Dual-booting both Linux and Android, the phone was expected to radically shake up the smartphone market. Unfortunately, even though Canonical managed to get pledges worth $13 million (including $2 million in the first eight hours), it was still a long way short of the $32 million needed to start production. At the end of the day, it appeared that investors appeared to shy away from the idea at the very last minute.
The idea was great but the company was not able to effectively market the concept and get the word out about the product. Also, may appear that sufficient research wasn’t undertaken to determine if the market was ready for the idea of convergence – which is the main feature that Ubuntu Edge would have offered. There is still hope for this concept if the initial funding attempt is anything to go by but more research and publicity will be required to get the product off the ground.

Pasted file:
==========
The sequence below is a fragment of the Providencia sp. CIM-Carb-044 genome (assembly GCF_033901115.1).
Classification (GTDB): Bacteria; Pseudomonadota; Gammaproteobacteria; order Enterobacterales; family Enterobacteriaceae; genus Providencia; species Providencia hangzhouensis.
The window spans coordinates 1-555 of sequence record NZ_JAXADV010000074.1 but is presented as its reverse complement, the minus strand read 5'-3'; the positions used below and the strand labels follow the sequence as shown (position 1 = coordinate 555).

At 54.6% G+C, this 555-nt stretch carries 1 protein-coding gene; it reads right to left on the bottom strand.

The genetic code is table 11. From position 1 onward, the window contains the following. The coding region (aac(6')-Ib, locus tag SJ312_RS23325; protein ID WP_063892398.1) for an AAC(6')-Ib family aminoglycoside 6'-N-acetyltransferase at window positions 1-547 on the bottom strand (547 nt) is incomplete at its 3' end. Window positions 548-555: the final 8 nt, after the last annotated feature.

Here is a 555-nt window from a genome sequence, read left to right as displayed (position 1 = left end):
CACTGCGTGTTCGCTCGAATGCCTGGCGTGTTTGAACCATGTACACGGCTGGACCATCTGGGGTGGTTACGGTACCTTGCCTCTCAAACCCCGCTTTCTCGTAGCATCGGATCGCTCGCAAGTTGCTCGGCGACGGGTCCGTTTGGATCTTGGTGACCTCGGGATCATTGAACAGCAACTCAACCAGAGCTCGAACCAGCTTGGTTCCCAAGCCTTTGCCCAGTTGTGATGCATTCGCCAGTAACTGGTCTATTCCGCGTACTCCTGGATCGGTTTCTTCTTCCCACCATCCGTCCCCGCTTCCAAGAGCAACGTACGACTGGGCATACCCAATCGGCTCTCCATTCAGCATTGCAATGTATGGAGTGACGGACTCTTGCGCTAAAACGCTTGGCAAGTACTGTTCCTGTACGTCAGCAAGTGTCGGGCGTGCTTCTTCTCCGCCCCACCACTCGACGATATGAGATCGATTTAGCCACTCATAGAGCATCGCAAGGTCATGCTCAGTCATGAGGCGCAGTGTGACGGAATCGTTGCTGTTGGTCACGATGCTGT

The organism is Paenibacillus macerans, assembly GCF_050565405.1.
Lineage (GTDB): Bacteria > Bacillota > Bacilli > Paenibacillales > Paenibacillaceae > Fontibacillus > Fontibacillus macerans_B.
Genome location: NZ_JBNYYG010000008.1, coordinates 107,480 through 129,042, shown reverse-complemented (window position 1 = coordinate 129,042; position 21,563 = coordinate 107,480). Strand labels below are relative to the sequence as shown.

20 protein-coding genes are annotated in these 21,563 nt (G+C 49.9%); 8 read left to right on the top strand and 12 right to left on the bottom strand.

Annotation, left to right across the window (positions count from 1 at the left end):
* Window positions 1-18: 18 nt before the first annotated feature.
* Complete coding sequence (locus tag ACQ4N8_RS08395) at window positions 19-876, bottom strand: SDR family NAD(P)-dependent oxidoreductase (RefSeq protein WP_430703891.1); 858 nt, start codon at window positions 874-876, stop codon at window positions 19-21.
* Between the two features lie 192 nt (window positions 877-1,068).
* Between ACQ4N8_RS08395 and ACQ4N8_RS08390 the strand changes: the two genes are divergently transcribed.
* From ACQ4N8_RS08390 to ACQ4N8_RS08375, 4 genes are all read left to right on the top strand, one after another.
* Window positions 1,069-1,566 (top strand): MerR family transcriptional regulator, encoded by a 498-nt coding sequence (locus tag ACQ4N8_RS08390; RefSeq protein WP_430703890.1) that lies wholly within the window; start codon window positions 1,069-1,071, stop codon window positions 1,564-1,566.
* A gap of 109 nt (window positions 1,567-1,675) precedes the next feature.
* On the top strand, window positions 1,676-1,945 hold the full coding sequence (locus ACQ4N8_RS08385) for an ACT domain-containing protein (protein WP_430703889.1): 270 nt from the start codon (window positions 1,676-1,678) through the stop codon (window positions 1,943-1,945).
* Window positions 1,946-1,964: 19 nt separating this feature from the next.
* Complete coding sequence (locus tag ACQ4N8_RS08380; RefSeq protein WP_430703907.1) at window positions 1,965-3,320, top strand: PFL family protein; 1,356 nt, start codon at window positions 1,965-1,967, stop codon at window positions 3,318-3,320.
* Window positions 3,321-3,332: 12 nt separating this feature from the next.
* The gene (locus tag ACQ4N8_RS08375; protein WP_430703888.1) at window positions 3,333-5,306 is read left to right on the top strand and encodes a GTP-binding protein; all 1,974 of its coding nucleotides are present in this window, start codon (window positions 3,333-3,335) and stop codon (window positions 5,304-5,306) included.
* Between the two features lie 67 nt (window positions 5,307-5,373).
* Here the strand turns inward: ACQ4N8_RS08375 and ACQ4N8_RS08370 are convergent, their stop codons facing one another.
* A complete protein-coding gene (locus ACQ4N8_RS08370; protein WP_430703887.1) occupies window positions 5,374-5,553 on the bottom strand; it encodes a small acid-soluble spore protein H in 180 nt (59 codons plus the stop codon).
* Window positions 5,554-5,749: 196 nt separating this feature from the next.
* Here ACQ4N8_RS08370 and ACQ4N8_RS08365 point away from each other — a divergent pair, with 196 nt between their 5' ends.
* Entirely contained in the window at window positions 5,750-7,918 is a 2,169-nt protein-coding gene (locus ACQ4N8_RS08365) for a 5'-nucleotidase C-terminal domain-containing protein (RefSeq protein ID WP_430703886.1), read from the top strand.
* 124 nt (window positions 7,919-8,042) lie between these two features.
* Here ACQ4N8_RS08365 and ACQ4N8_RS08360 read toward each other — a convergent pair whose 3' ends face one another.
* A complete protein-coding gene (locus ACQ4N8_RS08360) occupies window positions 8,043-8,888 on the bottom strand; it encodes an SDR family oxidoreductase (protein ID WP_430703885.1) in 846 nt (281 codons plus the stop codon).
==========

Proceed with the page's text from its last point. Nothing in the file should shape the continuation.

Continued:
HTC First (The Facebook Phone )
The third flop on our list is the Facebook phone. HTC attempted to turn the Facebook app into a smartphone. The HTC First launched in April 2013 with Facebook home, the Android home screen replacement and Facebook’s attempt to dominate smartphones.
Just one month after the launch, AT&T dropped the price of the phone to $0.99. The sales were so bad that AT&T decided to discontinue the phone. The phone was a disaster and major embarrassment to the folks at both Facebook and HTC.
Once again, this was a major failure to conduct effective market research. A simple poll or survey would have determined if Facebook users really wanted to have the Facebook app at the heart of their phones.
Microsoft’s Surface RT